Only 105 people in Britain and one in 200,000 to 300,000 in the United States are affected by a hereditary condition called Morquio syndrome. Yet while most people will not have heard of the degenerative disease, it has severe consequences for sufferers. From skeletal abnormalities to cardiac problems, Morquio has a range of devastating symptoms that can reduce life expectancy.
Chris Smeaton, 29, from Keighley, West Yorkshire, is a financial advisor in London. He was diagnosed with Morquio syndrome at the age of 13.
"In the early stages, the symptoms are similar to Spondyloepiphyseal dysplasia tarda – a rare disorder affecting bone growth – so from about the age of six I was tested and treated for that," Smeaton says. "Someone had a second thought and came back with the Morquio diagnosis later."
"I have a short stature, aching joints, blurred vision, a squashed vertebrate and brittle bones, so I use crutches for mobility. I'm also prone to chest infections," he says. "I guess the symptoms affect my life because there is always some degree of pain. Some days are worse than others."
Morquio syndrome is an inherited disease in which the body cannot break down long chains of sugar molecules called glycosaminoglycans, which help build bone, cartilage, eye corneas, skin and connective tissue. It is a progressive disease, meaning symptoms get worse or accumulate over time.
People with Morquio syndrome either do no produce enough of the enzymes to break down sugar chains into simpler molecules, or they produce enzymes that do not work properly. There are two types of the condition: Type A, in which an enzyme called galactosamine-6-sulfatase is missing; and Type B, in which there is not enough of the enzyme beta-galactosidase.
Charlotte Roberts, of the Society for Mucopolysaccharide Diseases, told IBTimes UK that patients with the syndrome appear healthy at birth, but severe symptoms appear after around 24 months such as skeletal abnormalities, vision and hearing loss and difficulty breathing. To raise awareness of the condition and the campaign for medication, the MPS Society has released a film with David Suchet.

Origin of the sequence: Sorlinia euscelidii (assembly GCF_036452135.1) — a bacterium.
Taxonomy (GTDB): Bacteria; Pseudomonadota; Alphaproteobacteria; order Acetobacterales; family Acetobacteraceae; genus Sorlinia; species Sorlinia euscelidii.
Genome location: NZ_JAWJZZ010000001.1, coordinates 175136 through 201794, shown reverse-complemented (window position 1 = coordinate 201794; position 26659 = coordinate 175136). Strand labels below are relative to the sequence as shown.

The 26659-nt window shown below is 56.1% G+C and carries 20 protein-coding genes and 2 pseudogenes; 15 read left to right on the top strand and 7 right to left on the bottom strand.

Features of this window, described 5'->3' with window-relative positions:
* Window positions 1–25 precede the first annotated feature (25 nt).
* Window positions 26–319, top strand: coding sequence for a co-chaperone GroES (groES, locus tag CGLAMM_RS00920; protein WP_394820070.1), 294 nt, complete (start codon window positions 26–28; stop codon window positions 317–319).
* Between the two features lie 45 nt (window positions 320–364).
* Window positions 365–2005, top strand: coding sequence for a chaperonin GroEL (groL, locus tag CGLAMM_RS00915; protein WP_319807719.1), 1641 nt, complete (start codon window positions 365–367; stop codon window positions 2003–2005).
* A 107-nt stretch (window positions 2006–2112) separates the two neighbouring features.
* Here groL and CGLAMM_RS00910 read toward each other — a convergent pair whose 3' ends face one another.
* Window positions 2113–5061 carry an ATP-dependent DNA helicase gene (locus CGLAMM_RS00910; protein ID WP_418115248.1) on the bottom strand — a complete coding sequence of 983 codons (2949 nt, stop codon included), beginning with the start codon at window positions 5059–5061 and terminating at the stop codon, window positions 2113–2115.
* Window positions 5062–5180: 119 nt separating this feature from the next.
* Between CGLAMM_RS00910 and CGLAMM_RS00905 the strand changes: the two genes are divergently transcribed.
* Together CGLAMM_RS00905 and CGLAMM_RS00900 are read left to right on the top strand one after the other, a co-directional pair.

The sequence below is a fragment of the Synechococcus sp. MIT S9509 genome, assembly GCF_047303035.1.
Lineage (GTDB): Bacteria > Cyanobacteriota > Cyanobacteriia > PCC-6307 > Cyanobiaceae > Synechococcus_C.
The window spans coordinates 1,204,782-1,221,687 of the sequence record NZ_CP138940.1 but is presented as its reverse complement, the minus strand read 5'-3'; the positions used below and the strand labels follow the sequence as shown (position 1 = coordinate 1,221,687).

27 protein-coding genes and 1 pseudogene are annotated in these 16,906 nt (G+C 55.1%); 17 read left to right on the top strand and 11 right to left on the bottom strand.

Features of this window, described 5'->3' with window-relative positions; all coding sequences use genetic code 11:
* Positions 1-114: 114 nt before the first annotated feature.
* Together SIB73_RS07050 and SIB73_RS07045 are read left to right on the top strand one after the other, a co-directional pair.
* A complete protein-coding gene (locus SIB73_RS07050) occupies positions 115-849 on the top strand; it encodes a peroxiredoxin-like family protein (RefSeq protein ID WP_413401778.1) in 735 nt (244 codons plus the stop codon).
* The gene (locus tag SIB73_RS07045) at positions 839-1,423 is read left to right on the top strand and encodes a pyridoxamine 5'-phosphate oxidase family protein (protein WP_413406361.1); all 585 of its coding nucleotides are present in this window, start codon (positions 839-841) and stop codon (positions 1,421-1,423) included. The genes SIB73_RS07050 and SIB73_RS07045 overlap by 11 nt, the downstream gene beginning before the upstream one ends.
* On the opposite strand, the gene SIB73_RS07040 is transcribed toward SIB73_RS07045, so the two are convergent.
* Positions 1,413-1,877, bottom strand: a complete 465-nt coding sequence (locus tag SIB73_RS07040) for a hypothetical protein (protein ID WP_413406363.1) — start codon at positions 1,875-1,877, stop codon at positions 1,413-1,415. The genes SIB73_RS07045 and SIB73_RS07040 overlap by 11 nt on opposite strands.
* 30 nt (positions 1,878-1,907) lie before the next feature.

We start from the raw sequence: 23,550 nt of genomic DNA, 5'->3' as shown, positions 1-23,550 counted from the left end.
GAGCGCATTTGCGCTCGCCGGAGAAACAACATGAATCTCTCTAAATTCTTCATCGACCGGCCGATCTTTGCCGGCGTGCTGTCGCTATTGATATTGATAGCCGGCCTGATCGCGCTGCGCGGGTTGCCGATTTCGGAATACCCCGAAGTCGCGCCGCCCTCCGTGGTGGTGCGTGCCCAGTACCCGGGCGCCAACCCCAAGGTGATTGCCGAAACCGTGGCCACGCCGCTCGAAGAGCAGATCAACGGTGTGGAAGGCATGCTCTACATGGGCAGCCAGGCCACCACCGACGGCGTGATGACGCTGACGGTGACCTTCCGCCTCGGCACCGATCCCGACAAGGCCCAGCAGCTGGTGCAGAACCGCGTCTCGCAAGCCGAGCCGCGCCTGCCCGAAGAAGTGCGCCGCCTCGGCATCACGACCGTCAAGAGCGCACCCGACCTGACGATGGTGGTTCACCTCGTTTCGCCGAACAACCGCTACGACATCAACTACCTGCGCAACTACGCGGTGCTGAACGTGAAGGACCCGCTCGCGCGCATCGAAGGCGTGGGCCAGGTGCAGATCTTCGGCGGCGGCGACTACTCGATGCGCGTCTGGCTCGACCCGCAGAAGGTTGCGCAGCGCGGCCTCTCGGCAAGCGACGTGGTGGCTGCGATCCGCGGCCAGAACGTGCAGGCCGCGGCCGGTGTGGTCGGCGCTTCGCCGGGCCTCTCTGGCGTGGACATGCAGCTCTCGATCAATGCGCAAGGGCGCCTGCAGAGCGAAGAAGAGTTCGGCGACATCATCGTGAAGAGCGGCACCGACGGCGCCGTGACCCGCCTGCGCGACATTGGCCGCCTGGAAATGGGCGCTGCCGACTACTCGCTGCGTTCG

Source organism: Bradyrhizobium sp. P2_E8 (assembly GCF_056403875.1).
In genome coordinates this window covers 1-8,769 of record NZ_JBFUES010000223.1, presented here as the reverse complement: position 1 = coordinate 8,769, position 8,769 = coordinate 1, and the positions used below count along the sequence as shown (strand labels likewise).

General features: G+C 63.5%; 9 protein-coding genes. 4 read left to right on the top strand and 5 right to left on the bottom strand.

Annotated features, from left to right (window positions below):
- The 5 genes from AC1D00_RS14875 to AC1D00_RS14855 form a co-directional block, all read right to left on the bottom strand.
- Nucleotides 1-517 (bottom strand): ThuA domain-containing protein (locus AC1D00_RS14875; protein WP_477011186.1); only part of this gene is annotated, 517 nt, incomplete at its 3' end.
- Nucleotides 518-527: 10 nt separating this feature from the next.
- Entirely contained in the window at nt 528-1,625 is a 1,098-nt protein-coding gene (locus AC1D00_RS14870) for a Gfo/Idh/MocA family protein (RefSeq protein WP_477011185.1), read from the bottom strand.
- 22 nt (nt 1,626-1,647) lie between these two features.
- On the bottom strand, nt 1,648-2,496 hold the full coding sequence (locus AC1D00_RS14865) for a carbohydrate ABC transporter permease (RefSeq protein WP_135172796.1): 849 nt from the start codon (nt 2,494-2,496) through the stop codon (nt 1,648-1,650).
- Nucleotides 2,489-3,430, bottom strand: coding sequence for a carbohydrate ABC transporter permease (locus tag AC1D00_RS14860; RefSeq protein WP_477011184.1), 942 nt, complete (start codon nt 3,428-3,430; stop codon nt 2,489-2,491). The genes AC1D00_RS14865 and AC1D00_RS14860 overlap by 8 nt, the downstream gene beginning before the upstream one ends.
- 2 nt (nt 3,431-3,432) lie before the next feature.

"Children with Morquio rarely live beyond 25 years," she says. "The damage to bones and joints causes considerable pain and serious lack of endurance. The signs and symptoms that go along with this unpredictable disease can lead to damage in multiple organs and systems. Cognitively though Morquio children are very bright and usually able to go on to University if the physical symptoms allow."
There is currently no cure for Morquio syndrome. Last year, the drug Vimizim was approved by the US Food and Drug Administration and by the European Medicines Agency for the treatment of the symptoms. It is now commercially available in France, Germany, Netherlands, Italy, the United States, Canada, Russia and Indonesia, but although the UK played a leading role in the research and development of the drug, it is not currently available here.
Patients, like Smeaton, are waiting to see if the NHS will meet the £198,000-a-year bill for the medication. It will take time, though, as the process to evaluate whether drugs are signed off proved to be discriminatory against rare diseases – forcing the government to scrap the system and come up with a new process in December 2014. A consultation on the changes is now expected in April, but there has been no word on the medication.
"Vimizim brings multiple benefits: increasing energy and stamina; improving the ability to walk; preserving vision by preventing corneal clouding; lessening chest infections and breathing difficulties; improving sleep; and making pain levels more predictable and manageable," Roberts says.
"Collectively, these changes enable those with Morquio to complete normal day-to-day activities independently," she adds. "Children treated with Vimizim continue to grow and develop stronger posture, unlike those without treatment."
Although Smeaton was not involved in the trial, he has previously spoken out about the need for the drug to be available in the UK.
"I believe it had positive results – hence the current campaign to make it more accessible," he said.
"I think the powers that oversee the approval of medicines do so from a utilitarian standpoint though – how many people will benefit when Morquio is rare? It is sadly not seen as much of a priority, regardless of how greatly it improves someone's quality of life.
"The older I become, more complications arise with spine, breathing, an enhanced risk of sight loss and deafness," Smeaton says. "At worst, the drug acts as a vital damage-limiting tool, at best, it eradicates existing symptoms so I may not need to rely on crutches to get around."
"As a person with the condition I understand I'm quite lucky and it could be much worse, so I feel lucky about that. I think having long-term symptoms teaches empathy too, as you can respect and understand people who are in a much more unfortunate situation."